One of the most important building blocks of Austin's African-American community isn't a person, but a place.
Without it, tens of thousands would have missed out on the opportunity to make their scholastic dreams come true.
There are nine historically black colleges and universities in Texas. One of them calls Austin home.
Students ready to go to the next level of their education spend an afternoon at the Carver Museum to see if a historically black college or university (HBCU) is in their future.
HBCUs from across the country are represented, including Austin's own Huston-Tillotson University.
There were few colleges dedicated to educating African-Americans before the Civil War. The roots of Tillotson College date back to 1875. The school began classes in 1881.
Samuel Huston College was founded in 1876, moving from Dallas to Austin in 1878.
"We combined in 1952 to become one, Huston-Tillotson University," said Huston-Tillotson Chief of Staff Wayne Knox. "For generations now, HBCUs have provided the researchers, the scientists, the educators, the business moguls, to ensure society has a fair and equitable level of skill sets if you will."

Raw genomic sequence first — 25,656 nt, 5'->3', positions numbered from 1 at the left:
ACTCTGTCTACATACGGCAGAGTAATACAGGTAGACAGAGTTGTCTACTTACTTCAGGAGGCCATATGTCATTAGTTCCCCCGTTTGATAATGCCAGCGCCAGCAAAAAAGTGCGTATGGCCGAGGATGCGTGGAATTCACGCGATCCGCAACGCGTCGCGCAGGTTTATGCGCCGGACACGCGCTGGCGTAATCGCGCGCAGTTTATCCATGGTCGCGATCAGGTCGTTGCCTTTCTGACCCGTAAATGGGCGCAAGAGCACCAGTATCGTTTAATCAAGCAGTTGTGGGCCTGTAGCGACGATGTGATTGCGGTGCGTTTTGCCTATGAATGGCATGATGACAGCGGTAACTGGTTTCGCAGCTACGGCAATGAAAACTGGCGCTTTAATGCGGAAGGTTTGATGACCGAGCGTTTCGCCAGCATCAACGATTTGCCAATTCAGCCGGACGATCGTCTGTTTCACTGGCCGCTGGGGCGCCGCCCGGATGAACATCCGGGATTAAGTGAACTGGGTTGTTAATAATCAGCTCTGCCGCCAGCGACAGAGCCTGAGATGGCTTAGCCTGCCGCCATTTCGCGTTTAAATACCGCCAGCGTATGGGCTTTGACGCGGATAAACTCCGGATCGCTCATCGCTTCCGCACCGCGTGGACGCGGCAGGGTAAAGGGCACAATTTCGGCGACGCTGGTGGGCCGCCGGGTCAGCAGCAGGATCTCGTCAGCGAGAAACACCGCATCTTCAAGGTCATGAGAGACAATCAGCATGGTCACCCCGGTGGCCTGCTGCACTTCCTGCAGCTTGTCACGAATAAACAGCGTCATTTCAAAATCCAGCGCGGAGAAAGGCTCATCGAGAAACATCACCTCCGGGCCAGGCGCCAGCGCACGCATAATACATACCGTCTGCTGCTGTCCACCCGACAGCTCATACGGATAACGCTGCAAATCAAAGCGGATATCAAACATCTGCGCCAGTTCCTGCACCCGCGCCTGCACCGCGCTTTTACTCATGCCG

Each year, Huston-Tillotson generates $47 million in economic impact for the local and regional economy, and provides close to 500 jobs.
Its past is evident across the campus in its well-maintained buildings, the pride of the students and the photos of the leaders who helped guide the school through the smooth and rough waters of history.
Huston-Tillotson College was the only provider of higher education for African-Americans in Central Texas until Brown v. Board of Education in 1954, when desegregation was launched.
Today, more than 1,000 students of all races attend Huston-Tillotson and the school continues to turn out notable alumni who went on to change the face of our nation.
Ladrea Smith, 18, plans to be one of those who make their mark.
"I love Huston-Tillotson University," she said.
The biology major said she chose Huston-Tillotson over other colleges because for her, it truly feels like a family.
"African-American students and everyone else are allowed to be themselves, it's diversified here," Smith said. "The faculty and staff -- they're here to help us grow and they want to see us succeed because that leads to the development of the black community."
As part of Black History Month, KVUE is digging deeper into the culture of Austin's African-American history. Part of KVUE's mission this February is to recognize and spotlight the accomplishments of African-Americans in and around our city, both from the past and the present.